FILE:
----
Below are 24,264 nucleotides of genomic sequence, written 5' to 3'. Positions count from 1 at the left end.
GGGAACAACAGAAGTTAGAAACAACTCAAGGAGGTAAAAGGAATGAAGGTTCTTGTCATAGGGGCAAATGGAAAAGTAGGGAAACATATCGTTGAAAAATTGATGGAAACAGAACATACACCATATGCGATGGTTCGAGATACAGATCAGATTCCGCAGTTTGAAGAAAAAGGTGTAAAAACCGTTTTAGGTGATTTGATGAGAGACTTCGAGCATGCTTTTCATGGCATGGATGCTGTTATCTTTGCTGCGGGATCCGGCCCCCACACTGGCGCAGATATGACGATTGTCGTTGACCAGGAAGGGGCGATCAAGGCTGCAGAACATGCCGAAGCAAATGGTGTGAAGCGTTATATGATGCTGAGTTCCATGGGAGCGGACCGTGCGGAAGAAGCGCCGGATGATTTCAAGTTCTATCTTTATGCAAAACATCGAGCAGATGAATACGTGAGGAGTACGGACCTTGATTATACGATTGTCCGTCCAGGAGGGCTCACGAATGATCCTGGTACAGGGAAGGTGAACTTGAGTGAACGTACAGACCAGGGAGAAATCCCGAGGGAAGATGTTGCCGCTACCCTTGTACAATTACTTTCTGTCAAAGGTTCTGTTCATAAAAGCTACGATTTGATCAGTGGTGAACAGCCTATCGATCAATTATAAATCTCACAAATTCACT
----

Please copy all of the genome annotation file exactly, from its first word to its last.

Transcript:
Below are 24,264 nucleotides of genomic sequence, written 5' to 3'. Positions count from 1 at the left end.
GGGAACAACAGAAGTTAGAAACAACTCAAGGAGGTAAAAGGAATGAAGGTTCTTGTCATAGGGGCAAATGGAAAAGTAGGGAAACATATCGTTGAAAAATTGATGGAAACAGAACATACACCATATGCGATGGTTCGAGATACAGATCAGATTCCGCAGTTTGAAGAAAAAGGTGTAAAAACCGTTTTAGGTGATTTGATGAGAGACTTCGAGCATGCTTTTCATGGCATGGATGCTGTTATCTTTGCTGCGGGATCCGGCCCCCACACTGGCGCAGATATGACGATTGTCGTTGACCAGGAAGGGGCGATCAAGGCTGCAGAACATGCCGAAGCAAATGGTGTGAAGCGTTATATGATGCTGAGTTCCATGGGAGCGGACCGTGCGGAAGAAGCGCCGGATGATTTCAAGTTCTATCTTTATGCAAAACATCGAGCAGATGAATACGTGAGGAGTACGGACCTTGATTATACGATTGTCCGTCCAGGAGGGCTCACGAATGATCCTGGTACAGGGAAGGTGAACTTGAGTGAACGTACAGACCAGGGAGAAATCCCGAGGGAAGATGTTGCCGCTACCCTTGTACAATTACTTTCTGTCAAAGGTTCTGTTCATAAAAGCTACGATTTGATCAGTGGTGAACAGCCTATCGATCAATTATAAATCTCACAAATTCACT